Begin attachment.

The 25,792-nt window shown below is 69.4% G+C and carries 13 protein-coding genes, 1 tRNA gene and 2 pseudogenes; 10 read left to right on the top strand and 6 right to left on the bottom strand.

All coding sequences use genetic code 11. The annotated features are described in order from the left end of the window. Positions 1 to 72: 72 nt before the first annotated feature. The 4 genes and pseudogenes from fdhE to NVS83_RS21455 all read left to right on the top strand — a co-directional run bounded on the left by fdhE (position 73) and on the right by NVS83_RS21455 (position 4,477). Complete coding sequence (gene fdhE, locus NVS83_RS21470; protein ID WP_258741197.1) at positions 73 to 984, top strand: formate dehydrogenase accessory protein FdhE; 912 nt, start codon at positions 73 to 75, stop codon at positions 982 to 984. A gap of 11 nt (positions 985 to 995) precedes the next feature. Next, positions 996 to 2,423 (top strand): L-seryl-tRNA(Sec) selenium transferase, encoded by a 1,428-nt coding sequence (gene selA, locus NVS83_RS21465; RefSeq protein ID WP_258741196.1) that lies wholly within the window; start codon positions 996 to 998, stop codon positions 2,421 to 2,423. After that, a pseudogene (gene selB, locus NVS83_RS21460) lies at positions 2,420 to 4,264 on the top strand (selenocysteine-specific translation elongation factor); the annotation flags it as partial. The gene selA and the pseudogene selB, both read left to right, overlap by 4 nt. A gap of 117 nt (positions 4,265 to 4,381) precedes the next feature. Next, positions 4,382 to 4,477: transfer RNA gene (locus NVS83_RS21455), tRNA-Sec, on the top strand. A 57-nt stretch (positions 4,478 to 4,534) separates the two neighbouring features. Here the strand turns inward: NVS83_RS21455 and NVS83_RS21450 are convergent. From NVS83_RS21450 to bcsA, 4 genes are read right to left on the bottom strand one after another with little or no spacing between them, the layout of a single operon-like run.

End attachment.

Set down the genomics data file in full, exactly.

The 25,792-nt window shown below is 69.4% G+C and carries 13 protein-coding genes, 1 tRNA gene and 2 pseudogenes; 10 read left to right on the top strand and 6 right to left on the bottom strand.

All coding sequences use genetic code 11. The annotated features are described in order from the left end of the window. Positions 1 to 72: 72 nt before the first annotated feature. The 4 genes and pseudogenes from fdhE to NVS83_RS21455 all read left to right on the top strand — a co-directional run bounded on the left by fdhE (position 73) and on the right by NVS83_RS21455 (position 4,477). Complete coding sequence (gene fdhE, locus NVS83_RS21470; protein ID WP_258741197.1) at positions 73 to 984, top strand: formate dehydrogenase accessory protein FdhE; 912 nt, start codon at positions 73 to 75, stop codon at positions 982 to 984. A gap of 11 nt (positions 985 to 995) precedes the next feature. Next, positions 996 to 2,423 (top strand): L-seryl-tRNA(Sec) selenium transferase, encoded by a 1,428-nt coding sequence (gene selA, locus NVS83_RS21465; RefSeq protein ID WP_258741196.1) that lies wholly within the window; start codon positions 996 to 998, stop codon positions 2,421 to 2,423. After that, a pseudogene (gene selB, locus NVS83_RS21460) lies at positions 2,420 to 4,264 on the top strand (selenocysteine-specific translation elongation factor); the annotation flags it as partial. The gene selA and the pseudogene selB, both read left to right, overlap by 4 nt. A gap of 117 nt (positions 4,265 to 4,381) precedes the next feature. Next, positions 4,382 to 4,477: transfer RNA gene (locus NVS83_RS21455), tRNA-Sec, on the top strand. A 57-nt stretch (positions 4,478 to 4,534) separates the two neighbouring features. Here the strand turns inward: NVS83_RS21455 and NVS83_RS21450 are convergent. From NVS83_RS21450 to bcsA, 4 genes are read right to left on the bottom strand one after another with little or no spacing between them, the layout of a single operon-like run.